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60% of Americans fear losing passwords as much as getting sick

  • / Updated:
  • Staff Report 

Nearly 60% of Americans perceive losing their passwords as stressful as suffering a personal injury or illness, facing financial difficulties, or losing their jobs, according to a recent survey conducted by NordPass. The study, which delves into the impact of increasing cybersecurity demands on mental health, also reveals that a similar percentage fear losing access to crucial accounts without a reset option.


NordPass attributes this rising stress to users juggling too many passwords, resulting in difficulties in remembering which password belongs to which account. In the US, 56% of internet users acknowledged password management as a significant challenge. This strain stems from the fact that an average internet user manages approximately 100 passwords spanning personal and business accounts, many of which are used daily. “We fear losing access to our accounts and create simple passwords so we don’t forget them, while the most direct way to lose an account is actually to create a simple password for it,” remarks Tomas Smalakys, the CTO of NordPass.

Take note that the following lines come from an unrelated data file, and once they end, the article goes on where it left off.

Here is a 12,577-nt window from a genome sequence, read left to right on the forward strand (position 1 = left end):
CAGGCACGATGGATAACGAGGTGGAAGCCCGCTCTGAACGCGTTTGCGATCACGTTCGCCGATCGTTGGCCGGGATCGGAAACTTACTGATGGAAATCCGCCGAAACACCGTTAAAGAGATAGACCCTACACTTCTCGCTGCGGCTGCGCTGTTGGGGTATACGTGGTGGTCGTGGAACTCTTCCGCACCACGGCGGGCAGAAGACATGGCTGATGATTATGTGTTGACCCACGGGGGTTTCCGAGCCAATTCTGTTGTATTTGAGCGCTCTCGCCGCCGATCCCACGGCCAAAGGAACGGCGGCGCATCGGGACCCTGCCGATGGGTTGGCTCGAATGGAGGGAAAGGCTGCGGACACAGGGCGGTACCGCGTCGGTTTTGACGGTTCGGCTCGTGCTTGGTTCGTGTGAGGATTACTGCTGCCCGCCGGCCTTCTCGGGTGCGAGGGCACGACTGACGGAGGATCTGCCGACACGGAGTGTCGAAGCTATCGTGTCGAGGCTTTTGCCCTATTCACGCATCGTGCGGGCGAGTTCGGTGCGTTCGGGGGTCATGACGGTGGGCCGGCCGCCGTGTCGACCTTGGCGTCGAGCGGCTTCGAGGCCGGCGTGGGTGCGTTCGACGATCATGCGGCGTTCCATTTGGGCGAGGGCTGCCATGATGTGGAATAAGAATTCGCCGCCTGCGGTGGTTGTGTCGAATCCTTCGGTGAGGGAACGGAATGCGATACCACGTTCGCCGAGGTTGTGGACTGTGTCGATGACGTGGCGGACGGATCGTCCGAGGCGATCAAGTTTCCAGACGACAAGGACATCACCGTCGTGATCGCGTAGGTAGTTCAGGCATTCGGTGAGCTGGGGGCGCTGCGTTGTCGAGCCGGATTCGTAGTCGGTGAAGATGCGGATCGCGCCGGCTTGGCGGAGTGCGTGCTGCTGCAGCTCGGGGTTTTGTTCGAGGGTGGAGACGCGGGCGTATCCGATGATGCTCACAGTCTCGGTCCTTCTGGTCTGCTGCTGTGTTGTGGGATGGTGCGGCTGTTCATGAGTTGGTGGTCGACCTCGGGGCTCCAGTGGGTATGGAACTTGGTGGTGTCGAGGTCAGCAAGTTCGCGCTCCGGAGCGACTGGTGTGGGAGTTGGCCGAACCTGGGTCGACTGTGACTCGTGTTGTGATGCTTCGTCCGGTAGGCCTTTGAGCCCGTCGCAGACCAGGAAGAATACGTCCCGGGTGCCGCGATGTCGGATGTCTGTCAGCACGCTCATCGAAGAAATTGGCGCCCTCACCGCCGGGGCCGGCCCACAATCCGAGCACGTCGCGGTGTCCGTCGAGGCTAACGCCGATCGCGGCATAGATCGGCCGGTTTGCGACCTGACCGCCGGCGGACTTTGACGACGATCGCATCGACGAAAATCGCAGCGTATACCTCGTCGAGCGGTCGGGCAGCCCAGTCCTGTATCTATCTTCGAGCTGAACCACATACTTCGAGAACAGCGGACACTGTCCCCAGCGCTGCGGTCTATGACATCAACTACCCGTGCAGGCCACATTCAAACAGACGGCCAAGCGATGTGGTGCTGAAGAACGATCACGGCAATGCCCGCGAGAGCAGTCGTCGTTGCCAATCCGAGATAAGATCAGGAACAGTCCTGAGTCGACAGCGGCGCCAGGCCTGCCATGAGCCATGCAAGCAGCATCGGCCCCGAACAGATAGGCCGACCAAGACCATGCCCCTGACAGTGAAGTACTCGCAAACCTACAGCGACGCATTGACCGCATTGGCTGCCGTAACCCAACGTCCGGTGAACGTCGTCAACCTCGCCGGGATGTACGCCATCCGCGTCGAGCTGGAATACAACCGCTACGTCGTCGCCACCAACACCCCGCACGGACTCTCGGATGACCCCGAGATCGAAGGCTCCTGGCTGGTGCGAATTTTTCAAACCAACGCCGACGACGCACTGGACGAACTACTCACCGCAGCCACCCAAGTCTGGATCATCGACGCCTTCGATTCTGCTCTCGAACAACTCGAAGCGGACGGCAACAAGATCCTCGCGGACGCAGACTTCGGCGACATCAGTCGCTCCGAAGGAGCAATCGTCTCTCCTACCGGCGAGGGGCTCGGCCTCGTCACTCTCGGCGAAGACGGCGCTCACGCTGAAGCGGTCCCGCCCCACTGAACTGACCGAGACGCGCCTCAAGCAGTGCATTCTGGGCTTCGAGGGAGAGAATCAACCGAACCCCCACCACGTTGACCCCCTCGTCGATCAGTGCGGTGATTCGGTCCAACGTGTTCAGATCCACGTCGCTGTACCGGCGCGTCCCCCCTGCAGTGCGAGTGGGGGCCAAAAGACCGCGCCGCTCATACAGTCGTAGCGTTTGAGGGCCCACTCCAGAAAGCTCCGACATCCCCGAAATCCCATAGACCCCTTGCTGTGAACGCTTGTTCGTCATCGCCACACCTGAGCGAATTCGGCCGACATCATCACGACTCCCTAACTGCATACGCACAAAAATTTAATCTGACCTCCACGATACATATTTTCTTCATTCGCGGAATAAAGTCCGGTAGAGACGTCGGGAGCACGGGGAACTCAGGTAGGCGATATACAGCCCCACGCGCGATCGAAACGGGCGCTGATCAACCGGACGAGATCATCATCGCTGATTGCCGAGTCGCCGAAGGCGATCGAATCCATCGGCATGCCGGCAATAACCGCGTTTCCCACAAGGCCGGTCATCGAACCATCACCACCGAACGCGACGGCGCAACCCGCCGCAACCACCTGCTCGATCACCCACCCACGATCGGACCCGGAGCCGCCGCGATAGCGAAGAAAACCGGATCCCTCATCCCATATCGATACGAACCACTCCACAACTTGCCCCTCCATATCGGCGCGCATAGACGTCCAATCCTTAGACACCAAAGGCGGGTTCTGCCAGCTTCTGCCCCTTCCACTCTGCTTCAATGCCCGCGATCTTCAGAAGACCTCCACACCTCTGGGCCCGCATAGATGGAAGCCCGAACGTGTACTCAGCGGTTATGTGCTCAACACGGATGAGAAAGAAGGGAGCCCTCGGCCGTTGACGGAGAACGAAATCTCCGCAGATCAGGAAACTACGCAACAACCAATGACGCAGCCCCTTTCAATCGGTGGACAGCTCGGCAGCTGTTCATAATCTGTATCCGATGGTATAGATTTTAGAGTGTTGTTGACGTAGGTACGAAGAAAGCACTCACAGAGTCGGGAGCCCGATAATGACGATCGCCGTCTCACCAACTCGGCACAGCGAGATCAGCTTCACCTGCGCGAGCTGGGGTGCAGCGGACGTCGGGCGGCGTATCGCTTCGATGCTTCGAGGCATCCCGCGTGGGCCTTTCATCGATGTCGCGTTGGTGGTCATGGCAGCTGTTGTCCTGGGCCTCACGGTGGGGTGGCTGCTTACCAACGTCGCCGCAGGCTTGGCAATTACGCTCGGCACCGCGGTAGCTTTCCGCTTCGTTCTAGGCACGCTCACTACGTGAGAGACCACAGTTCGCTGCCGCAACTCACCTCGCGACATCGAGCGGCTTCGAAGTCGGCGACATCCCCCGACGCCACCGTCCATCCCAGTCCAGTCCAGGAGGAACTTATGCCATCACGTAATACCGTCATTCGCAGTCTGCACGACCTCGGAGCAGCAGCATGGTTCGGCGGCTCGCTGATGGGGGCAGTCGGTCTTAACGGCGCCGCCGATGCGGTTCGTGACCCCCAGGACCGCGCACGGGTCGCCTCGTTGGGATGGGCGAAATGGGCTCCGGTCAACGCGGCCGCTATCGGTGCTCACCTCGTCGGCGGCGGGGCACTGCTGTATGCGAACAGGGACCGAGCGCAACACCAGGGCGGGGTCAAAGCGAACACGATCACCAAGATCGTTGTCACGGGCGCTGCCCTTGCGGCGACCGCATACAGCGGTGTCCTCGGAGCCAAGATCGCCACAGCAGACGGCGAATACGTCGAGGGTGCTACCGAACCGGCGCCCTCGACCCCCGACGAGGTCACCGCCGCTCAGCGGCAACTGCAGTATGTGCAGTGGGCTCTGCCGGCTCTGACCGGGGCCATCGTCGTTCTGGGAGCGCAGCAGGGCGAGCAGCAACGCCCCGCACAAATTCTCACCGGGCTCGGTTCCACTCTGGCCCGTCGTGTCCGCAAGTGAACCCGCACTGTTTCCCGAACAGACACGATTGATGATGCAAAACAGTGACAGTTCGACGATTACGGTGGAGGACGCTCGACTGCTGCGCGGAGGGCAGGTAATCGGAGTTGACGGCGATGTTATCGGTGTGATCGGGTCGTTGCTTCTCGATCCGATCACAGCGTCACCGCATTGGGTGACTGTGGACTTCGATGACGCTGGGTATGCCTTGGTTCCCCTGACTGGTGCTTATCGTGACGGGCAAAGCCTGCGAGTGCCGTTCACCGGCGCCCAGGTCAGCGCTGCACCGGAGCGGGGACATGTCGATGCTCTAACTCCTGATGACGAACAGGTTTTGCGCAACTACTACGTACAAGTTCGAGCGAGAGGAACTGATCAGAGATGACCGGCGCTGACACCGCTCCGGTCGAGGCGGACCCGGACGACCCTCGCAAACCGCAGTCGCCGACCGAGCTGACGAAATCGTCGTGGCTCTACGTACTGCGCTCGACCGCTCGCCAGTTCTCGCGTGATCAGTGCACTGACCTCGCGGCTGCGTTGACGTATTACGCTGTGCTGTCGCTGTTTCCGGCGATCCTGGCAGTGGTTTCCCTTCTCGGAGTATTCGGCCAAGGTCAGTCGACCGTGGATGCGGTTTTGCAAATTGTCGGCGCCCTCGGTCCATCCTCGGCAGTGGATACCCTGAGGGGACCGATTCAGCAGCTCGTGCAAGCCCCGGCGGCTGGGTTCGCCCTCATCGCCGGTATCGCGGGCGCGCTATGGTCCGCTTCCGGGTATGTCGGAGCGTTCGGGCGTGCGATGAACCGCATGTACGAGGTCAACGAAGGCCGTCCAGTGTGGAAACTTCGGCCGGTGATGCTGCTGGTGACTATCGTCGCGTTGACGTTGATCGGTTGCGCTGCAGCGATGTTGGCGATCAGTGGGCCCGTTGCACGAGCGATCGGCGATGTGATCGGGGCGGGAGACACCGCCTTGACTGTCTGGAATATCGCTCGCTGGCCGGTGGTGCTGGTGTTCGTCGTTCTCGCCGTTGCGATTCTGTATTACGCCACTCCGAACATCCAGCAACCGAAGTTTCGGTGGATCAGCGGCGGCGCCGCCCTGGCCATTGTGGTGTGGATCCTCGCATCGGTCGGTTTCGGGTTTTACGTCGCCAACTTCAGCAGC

In response to the survey findings, Smalakys offers several cybersecurity recommendations to alleviate password-related stress. These include adopting a password manager for secure storage and autofill, trying passkeys—a passwordless login method backed by leading tech companies such as Microsoft, Google, and Apple, and deleting rarely used accounts to reduce their attractiveness to cybercriminals.



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